State’s land lease process clarified

National, Normal

The National- Monday, January 10, 2011

 THE Department of Lands and Physical Planning has refuted claims that it has been selling and giving away prime land in Port Moresby to foreign business interests.

Acting Lands secretary Romilly Pat said the department, as the state agency responsible for dealing with land matters, does not give land away as there were proper procedures and processes to follow.

Pat said if there was vacant land for development, the department puts up a tender and developers apply for the land. 

He said the department then sends the applications to the PNG Lands Board, an independent body that screens the applicants and decides whether or not to forward it to the attention of the Minister for Lands and Physical Planning.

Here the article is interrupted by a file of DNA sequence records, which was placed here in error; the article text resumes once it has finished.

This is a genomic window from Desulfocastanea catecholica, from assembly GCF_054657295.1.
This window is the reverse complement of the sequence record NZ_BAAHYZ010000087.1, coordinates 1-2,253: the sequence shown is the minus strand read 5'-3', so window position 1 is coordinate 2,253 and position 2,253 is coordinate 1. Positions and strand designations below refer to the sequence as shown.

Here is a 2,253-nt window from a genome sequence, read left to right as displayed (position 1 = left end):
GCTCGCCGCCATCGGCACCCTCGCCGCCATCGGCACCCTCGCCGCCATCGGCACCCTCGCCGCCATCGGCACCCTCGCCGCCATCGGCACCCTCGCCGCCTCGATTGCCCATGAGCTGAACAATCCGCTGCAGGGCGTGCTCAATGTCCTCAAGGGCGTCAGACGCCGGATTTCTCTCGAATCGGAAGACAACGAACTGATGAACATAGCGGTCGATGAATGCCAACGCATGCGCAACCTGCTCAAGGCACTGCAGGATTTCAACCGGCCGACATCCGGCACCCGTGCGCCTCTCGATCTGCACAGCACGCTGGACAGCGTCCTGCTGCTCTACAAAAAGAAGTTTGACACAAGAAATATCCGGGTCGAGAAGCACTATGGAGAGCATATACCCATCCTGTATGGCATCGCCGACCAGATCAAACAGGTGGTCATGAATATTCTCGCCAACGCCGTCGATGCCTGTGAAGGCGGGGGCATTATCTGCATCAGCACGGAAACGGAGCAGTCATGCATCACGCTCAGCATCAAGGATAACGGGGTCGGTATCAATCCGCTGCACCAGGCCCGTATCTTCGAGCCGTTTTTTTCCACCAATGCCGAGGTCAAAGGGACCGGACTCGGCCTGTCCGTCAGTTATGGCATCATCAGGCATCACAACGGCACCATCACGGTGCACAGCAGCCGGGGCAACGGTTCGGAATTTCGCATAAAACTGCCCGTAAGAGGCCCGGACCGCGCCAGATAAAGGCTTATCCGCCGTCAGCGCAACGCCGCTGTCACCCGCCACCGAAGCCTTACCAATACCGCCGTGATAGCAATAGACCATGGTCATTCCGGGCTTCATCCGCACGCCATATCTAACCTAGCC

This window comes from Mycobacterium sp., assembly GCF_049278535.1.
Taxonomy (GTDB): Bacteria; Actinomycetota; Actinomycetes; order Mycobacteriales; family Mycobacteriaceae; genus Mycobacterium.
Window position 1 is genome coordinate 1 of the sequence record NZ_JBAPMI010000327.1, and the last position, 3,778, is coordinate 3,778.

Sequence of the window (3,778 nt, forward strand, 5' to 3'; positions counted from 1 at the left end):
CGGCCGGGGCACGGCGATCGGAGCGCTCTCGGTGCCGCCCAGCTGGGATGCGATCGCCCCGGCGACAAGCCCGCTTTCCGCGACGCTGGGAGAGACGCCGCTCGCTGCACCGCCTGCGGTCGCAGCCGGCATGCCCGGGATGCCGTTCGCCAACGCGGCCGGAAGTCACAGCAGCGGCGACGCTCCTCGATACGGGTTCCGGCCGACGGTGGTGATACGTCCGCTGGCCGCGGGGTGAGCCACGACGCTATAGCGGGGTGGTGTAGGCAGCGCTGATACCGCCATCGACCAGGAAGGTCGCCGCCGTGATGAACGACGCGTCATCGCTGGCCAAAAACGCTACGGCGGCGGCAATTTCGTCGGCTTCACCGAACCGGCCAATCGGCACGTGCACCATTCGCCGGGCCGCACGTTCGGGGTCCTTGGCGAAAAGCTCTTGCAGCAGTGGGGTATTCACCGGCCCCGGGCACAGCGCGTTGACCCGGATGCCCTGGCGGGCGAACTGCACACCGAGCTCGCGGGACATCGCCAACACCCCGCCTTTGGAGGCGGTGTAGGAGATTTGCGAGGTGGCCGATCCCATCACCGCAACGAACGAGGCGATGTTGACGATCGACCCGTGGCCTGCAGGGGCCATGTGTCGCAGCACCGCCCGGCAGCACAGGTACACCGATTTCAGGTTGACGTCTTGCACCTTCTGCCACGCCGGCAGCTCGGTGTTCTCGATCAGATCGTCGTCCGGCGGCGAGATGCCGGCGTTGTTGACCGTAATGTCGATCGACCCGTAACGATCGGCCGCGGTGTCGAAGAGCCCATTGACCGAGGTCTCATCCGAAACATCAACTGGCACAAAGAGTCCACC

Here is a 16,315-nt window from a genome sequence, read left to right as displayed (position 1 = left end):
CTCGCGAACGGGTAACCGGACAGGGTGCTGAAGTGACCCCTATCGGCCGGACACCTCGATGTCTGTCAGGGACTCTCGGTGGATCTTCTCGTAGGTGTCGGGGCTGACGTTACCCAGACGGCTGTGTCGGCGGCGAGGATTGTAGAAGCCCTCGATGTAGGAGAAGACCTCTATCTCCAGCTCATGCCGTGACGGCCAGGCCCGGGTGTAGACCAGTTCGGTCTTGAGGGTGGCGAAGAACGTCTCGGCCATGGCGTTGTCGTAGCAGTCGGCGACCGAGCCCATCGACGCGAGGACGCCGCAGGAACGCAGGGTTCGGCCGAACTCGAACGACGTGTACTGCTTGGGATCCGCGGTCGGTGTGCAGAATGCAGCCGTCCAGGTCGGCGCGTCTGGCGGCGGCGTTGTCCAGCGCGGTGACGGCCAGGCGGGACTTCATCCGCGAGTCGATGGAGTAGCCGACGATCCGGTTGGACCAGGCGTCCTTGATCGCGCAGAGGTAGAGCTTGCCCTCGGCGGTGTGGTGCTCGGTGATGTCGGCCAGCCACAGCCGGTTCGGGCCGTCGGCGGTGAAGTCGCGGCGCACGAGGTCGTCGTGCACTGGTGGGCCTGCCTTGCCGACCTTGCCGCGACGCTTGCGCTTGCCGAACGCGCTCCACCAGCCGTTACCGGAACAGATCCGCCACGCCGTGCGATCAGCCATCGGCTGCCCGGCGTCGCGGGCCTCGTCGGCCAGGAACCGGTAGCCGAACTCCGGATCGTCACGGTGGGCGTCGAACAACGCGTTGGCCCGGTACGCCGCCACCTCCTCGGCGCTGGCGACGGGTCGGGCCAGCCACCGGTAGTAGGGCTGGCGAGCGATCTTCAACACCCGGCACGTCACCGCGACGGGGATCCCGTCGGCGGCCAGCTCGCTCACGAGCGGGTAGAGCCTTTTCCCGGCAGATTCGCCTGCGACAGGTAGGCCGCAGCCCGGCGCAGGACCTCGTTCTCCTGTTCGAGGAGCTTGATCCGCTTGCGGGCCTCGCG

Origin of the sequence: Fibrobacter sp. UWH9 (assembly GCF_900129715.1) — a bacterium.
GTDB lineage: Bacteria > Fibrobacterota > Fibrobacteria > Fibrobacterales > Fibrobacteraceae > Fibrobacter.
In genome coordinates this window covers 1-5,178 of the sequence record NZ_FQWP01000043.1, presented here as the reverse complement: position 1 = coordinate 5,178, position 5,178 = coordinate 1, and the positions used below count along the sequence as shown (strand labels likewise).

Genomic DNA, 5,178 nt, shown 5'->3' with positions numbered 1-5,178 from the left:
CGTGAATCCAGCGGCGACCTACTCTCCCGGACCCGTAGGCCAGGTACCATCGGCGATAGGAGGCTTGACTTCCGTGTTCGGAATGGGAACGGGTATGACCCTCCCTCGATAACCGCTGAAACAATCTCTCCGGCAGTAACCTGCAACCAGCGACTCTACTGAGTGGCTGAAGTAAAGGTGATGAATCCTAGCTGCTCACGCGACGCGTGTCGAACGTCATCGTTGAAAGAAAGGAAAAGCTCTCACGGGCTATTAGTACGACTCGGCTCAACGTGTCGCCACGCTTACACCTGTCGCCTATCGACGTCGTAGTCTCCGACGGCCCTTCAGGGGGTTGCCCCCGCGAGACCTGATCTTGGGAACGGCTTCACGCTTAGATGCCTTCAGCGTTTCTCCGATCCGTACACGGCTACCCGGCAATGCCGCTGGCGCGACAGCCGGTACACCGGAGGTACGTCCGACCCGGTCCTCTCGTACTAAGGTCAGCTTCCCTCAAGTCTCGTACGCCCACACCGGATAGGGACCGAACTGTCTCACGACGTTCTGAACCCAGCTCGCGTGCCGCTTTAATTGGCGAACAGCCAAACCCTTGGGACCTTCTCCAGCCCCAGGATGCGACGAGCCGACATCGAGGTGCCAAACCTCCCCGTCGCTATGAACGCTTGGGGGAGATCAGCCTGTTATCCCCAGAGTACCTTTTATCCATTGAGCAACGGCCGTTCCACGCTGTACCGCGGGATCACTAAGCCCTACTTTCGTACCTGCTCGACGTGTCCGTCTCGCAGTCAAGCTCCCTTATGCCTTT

Pat stated that the minister then signs the applications which are gazetted allowing for a formal “lease title” to be given to the developer by the department. 

“We must understand that the land is not sold or given away but only leased for a period of 99 years.

“After the 99-year period lapses, the contract with the developer expires and the land is forfeited back to the state,” he added.   

He said it was unfortunate that many people did not understand this fact and were forming their own opinions about the department based on  speculations.

He said there were two types of fees that all developers paid when acquiring land from the state.

 These were the administrative fee, which included processing and survey fees and the annual rental fee,  which the developer pays once the lease title was accorded to them. 

Pat stressed that residential, mission, business, agricultural and industrial lands are leased for a period of 99 years with the exception of urban development land (UDL) which is leased for a period of just five years.

He said the difference was that UDLs were large chunks of land that must be developed within a short period whereas the others were land that may take some time to develop.